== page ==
The Static

founded in 1977 by Glenn Branca, Barbara Ess, and Christine Hahn


Glenn Branca

born 1948 in Harrisburg, Pennsylvania; avant-garde composer and guitarist

Since 1977: Diverse band projects (Theoretical Girls, The Static, Glenn Branca Ensemble)

1981–2015: Composition of sixteen symphonies for up to 100 electric guitars; numerous record releases

1982–1987: Runs his own label, Neutral Records

2018: Dies in New York City

Barbara Ess

Barbara Ess is an artist living and working in NYC. She uses photography, video and sound to make her work which has been shown widely in the U.S. and Europe. She has performed and recorded music with a number of bands and is the organizer and editor of the multimedia collaborative project Just Another Asshole # 1–7. She is an Associate Professor of Photography at Bard College.

Christine Hahn

born 1955 in Lakewood, Ohio; lives in Maryland

1977–1979: Studies Graphic Design at Hunter College, New York City

1980–1984: Lives in Berlin

1989–1991: Studies at the Art Academy of Cincinnati, Ohio

1997–1999: Studies at Montgomery College, Maryland

1998–2002: New Media Specialist at the Smithsonian American Art Museum, Washington, D.C.

Visual Art

Visual Art

Downtown New York in the late 1970s: This was the artistic experimental laboratory in which the careers of Glenn Branca, Barbara Ess and Christine Hahn began. All three had different backgrounds, and all three had moved here from other cities: Branca from Boston, where he had been active with various bands, as well as in the experimental theatre scene; Ess, who had previously studied philosophy and literature in Ann Arbor and film in London; and Hahn, who had moved from Ohio and Texas to New York to study graphic design. They met in 1978, first by making music together, and then by pursuing their respective artistic careers (Branca moved into the field of avant-garde rock music, where he began to realize his in some cases symphonic compositions in 1980).

From the very beginning, Barbara Ess limited herself neither to music nor visual art alone. Between 1978 and 1987, for example, she launched seven issues of the publication Just Another Asshole, each of which appeared in a different format (magazine, book, LP, etc.) and is still one of the most representative compendia of the downtown scene of the time, covering all genres. At the same time, she worked in or with the medium of photography, and here in particular (from 1983 onwards) with a pinhole camera, the characteristic ‘low-fi’ shots of which, processed as if with a soft-focus, she produced primarily as monochrome, earth-coloured prints. Many of Ess’s enigmatic series, such as Have You Ever Experienced Ecstasy? (1982) or Food for the Moon (1986), seem – even before she began using the pinhole camera – as if they depicted a ghostly parallel world: full of shadows, distorted, deliberately out of focus. As if Ess, whose subjects were primarily nature, children, women, and her immediate surroundings, strove to ‘photograph what cannot be photographed’, as she once explained. More recent works deal with a range of themes including surveillance, border regimes and being trapped, always aiming at a fundamental ambivalence of the thresholds of perception – where does the perceiving ego end, where does the perceived other begin?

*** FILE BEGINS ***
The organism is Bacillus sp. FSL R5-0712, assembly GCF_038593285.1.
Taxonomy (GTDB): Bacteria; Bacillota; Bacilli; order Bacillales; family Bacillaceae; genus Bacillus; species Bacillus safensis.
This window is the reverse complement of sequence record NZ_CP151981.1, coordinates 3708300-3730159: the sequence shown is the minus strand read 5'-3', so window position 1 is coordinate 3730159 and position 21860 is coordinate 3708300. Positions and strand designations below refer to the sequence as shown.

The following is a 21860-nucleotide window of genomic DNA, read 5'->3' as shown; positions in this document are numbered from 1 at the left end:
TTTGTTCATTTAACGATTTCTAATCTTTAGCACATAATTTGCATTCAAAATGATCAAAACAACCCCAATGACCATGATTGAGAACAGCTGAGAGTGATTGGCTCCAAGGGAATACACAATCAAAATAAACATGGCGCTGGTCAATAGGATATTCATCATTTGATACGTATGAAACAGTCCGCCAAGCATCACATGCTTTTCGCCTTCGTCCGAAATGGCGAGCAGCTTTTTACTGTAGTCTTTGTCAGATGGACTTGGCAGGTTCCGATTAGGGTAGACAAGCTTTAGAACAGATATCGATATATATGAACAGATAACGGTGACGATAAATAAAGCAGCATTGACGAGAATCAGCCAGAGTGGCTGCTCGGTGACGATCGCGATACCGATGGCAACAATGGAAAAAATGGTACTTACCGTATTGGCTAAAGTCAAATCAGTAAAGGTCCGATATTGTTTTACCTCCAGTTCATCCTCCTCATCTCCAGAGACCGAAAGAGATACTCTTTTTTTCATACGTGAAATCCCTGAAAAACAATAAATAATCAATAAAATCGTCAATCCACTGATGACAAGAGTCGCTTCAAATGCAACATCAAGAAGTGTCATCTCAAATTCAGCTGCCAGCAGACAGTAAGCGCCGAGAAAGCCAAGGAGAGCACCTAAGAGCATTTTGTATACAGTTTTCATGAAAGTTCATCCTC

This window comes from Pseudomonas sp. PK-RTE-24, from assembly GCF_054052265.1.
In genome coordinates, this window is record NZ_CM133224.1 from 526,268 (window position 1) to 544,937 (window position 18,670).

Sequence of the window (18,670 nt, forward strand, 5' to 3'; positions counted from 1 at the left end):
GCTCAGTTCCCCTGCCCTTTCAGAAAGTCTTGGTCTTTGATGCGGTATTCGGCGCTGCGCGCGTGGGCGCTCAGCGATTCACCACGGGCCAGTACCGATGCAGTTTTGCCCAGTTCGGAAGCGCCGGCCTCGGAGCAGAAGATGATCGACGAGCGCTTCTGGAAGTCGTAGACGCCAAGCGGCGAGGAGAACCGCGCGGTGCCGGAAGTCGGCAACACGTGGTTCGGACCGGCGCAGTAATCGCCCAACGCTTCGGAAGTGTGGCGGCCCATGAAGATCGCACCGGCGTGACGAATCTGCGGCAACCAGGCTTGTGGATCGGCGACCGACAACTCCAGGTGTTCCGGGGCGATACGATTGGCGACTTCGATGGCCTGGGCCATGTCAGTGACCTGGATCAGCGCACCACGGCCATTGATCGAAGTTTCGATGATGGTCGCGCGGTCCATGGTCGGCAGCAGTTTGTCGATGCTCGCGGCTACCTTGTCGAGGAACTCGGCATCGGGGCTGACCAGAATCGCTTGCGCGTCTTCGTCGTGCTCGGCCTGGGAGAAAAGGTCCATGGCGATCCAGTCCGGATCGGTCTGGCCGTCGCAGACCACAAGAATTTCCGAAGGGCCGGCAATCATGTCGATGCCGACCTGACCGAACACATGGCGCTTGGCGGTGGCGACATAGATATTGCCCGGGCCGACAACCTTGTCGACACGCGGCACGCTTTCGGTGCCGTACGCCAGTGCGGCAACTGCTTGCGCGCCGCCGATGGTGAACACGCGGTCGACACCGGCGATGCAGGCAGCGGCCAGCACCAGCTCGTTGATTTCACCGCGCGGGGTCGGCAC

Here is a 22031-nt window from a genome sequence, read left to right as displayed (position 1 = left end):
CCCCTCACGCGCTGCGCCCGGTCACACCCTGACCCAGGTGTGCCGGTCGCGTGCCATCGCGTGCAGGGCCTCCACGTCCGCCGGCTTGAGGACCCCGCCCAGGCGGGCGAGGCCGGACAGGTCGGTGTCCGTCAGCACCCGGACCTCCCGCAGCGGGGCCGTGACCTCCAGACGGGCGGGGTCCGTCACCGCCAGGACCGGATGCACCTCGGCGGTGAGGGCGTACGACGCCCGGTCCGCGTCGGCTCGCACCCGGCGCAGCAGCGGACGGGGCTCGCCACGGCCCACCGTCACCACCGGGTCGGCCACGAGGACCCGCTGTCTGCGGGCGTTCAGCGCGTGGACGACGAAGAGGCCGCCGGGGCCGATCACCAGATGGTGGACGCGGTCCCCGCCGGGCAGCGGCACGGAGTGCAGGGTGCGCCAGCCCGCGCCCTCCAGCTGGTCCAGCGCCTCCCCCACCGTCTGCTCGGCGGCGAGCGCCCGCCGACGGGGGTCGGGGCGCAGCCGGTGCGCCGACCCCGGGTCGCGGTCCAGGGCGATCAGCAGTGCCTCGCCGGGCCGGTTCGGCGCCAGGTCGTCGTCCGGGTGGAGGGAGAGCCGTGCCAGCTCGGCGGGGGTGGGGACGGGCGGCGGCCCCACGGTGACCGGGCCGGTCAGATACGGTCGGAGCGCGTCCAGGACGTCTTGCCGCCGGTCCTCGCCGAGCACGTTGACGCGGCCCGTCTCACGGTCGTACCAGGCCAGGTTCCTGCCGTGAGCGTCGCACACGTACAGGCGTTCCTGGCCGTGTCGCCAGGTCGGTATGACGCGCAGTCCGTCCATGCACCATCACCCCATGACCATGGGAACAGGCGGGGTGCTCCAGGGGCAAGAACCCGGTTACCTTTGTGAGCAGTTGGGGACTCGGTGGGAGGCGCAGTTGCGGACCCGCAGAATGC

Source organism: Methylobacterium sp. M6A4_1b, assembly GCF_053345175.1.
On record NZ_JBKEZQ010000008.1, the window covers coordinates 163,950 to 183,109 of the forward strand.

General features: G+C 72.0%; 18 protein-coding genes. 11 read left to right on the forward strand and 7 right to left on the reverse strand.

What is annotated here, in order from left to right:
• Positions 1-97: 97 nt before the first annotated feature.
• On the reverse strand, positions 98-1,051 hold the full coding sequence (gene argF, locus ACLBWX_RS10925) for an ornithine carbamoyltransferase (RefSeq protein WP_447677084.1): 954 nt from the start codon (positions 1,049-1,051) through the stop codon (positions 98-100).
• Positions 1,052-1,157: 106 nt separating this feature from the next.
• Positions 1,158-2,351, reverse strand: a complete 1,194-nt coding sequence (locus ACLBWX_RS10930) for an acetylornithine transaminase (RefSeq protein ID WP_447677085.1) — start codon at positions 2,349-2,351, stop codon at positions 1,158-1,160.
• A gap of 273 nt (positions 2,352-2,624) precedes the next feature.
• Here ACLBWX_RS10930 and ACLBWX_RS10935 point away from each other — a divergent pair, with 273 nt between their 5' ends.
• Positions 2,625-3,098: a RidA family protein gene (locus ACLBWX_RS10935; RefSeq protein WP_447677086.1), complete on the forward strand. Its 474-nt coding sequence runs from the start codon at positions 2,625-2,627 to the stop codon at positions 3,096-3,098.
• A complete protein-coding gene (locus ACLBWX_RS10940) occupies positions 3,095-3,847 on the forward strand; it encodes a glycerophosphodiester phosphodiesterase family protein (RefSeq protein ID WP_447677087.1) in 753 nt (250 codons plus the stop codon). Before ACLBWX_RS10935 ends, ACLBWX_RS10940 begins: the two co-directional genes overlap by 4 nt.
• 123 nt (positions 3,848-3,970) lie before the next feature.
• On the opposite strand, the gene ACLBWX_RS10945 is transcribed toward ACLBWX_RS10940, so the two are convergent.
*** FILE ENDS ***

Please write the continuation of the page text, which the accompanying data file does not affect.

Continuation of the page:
Parallel to her career as a musician, Christine Hahn began working in various media – from painting and conceptual photography to drawing and printmaking. After meeting Martin Kippenberger in 1979, she sporadically collaborated with him, for example on the jointly published magazine Sehr gut/Very good (1979) and the band project Luxus. Later, in addition to longer phases as a graphic designer, she devoted herself to deliberately ‘deficient’ imaging practices, such as low-resolution digital photography, for example in the series Deliquesce (2000), in which photographs of the sky, water or light reflections reveal a ‘coarse-grained, dream-like texture’. Her series BlinkBlinkBlink (2005) is entirely committed to geometric abstraction, while the dark application of colour in the paintings of the series On Transcience (2007) evokes the ephemeral and the transitory. Immix Remix (2009) comprises a set of stream-of-consciousness collages made from newspaper and magazine clippings, which are compositionally highly charged with tension, while the installation Boxes (2011), which revolves around adolescence, demonstrates the medial resourcefulness and transdisciplinary versatility of her artistic work.



Glenn Branca’s musical beginnings go back to the 1960s, when he was still a teenager and active in various cover bands. Parallel to his theatre studies in Boston, he developed what would later become his characteristic minimalist guitar playing, while at the same time repeatedly experimenting with sound art pieces. After moving to New York in 1976, he first founded a theatre group (together with Jeffrey Lohn); the following year, he formed his first band entirely dedicated to the No Wave idea, Theoretical Girls, and in 1978 The Static (together with Ess and Hahn). Following the more song-based approaches of these two groups, he devoted himself from 1980 onwards entirely to his solo career as a composer. His in some cases symphonic works – for up to 100 guitars – sounded out droning and the microtonality of long repeated chords. Branca, who also ran Neutral Records, an important label for the New York noise scene, composed for entire orchestras from the seventh to the sixteenth of his symphonies, only to return to his trademark, unorthodox, overtone-saturated guitar harmonies towards the end of his life.